Ohio maple syrup season off to slow start due to cold temps

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Maple syrup sap bucket hangs from a maple tree_126068

Snow falls as a maple syrup sap bucket hangs from a maple tree Wednesday March 5, 2014 in Canterbury, N.H. The annual sugaring sesason is still waiting for warmer temperatures to start the season as Northern New England is seeing below average temperatures and is expected to drop below zero overnight. (AP Photo/Jim Cole)

NEWARK, Ohio (AP) – Maple syrup producers in Ohio say bitterly cold temperatures have hindered the beginning of tree-tapping season.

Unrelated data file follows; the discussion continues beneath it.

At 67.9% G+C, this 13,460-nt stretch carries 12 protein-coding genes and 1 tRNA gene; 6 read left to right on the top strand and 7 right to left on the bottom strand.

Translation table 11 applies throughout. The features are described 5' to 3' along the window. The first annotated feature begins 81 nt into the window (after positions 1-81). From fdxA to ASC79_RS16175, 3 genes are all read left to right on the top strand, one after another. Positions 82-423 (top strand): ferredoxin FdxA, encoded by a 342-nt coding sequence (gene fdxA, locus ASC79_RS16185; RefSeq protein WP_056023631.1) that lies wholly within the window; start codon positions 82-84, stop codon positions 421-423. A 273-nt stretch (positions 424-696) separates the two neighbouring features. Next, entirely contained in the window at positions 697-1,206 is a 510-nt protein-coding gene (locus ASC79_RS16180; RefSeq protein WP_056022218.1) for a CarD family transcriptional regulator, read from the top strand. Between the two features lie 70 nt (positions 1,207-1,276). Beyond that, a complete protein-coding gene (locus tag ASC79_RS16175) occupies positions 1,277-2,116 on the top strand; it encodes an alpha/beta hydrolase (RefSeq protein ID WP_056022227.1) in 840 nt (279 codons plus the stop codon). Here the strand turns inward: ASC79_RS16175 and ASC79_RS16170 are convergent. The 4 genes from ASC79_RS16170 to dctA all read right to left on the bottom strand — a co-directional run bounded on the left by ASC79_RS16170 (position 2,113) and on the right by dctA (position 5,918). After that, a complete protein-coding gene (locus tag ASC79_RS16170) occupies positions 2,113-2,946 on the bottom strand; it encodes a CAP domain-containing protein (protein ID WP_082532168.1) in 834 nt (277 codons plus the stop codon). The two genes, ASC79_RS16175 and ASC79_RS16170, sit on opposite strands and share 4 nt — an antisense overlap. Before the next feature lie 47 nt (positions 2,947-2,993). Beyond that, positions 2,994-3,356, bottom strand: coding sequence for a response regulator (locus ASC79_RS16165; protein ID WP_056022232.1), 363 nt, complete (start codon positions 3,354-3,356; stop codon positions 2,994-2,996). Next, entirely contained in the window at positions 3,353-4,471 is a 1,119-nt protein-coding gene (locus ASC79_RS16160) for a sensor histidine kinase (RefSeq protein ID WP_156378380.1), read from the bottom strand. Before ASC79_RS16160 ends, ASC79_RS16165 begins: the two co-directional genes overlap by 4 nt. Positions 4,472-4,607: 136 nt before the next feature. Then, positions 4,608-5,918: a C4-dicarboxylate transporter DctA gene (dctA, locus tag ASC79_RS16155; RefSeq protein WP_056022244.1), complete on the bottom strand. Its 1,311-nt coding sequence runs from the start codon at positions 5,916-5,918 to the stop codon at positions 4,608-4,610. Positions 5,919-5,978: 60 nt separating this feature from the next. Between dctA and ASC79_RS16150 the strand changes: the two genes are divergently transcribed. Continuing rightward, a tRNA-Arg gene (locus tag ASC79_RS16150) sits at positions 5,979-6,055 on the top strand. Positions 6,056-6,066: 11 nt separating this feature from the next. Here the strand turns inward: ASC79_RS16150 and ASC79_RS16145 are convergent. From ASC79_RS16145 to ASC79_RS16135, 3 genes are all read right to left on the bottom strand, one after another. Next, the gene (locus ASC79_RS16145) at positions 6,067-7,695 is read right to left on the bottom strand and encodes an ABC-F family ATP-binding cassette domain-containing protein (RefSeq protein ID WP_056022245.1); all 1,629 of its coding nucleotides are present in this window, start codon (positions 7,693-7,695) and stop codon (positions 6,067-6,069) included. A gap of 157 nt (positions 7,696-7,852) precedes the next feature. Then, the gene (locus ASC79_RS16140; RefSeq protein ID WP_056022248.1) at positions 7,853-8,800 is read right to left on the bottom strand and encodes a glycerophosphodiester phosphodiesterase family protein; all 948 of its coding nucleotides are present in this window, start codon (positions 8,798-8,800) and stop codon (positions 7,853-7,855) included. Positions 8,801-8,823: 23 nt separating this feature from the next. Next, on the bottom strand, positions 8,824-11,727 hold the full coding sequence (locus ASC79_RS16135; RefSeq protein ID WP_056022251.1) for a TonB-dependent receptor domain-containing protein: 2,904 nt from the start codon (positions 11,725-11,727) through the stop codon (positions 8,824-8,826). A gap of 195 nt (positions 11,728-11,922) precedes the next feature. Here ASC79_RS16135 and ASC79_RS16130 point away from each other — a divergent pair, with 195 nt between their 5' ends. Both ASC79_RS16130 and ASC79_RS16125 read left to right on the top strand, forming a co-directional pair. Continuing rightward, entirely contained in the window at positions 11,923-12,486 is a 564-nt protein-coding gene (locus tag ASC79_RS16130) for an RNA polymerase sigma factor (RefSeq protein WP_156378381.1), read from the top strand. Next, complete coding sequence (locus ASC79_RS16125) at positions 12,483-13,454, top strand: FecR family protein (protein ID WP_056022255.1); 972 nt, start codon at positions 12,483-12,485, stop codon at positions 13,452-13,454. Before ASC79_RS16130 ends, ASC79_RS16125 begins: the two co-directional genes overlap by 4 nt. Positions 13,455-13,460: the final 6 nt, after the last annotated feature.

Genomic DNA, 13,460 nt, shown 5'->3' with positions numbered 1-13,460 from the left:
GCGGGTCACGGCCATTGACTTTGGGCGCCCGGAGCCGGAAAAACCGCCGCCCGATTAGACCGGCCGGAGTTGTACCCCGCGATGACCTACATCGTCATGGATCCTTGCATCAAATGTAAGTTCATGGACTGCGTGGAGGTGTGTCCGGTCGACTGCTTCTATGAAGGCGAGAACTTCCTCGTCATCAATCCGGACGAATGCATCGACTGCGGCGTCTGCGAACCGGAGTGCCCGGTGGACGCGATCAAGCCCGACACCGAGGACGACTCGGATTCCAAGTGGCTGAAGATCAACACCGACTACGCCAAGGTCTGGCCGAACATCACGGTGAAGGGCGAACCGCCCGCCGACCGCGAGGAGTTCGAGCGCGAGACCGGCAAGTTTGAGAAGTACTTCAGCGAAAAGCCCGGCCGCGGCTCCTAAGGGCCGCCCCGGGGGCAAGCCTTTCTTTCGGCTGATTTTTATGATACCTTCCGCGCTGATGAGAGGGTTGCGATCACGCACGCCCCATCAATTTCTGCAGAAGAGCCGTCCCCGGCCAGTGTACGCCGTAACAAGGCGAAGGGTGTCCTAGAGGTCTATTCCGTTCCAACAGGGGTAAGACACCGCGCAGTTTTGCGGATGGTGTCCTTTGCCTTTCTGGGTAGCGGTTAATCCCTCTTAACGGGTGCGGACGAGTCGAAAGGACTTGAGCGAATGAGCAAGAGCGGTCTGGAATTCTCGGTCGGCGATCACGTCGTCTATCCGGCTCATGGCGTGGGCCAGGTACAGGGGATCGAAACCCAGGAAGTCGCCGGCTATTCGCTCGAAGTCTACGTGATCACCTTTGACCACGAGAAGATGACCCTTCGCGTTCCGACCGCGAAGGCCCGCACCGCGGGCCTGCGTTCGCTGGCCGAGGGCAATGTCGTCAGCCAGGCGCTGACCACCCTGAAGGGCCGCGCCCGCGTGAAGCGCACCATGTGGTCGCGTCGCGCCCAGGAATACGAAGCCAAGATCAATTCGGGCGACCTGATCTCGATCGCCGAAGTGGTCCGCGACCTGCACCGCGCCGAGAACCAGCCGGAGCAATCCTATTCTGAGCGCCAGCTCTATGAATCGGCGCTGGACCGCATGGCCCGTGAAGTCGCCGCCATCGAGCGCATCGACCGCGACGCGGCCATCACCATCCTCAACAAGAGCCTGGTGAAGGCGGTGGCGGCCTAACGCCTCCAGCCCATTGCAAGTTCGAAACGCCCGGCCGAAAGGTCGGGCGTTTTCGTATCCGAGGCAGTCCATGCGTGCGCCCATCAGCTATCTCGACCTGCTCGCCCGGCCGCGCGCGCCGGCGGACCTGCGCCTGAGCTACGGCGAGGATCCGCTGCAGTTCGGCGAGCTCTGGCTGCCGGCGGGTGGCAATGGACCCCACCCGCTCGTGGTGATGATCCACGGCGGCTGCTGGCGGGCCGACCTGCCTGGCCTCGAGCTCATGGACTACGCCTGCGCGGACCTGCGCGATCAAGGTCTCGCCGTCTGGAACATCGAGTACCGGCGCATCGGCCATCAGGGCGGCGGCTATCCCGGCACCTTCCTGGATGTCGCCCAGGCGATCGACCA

The typical Ohio syrup season – which ideally has warm days and below-freezing temperatures at night – begins in mid- to late-February. But The Advocate in Newark reports http://ohne.ws/1zCN0zD it’s been so cold that sap isn’t flowing, and some producers haven’t been able to tap trees.

Much of the state saw snow, frigid temperatures and wind chills reaching 25 degrees below zero in February.

Ohio’s syrup season also had a slow start last year, when the state produced about 130,000 gallons of syrup, down from about 155,000 gallons in 2013.

Ted Wiseman with the Ohio State University Extension in Licking County says there’s still time for production to bounce back.

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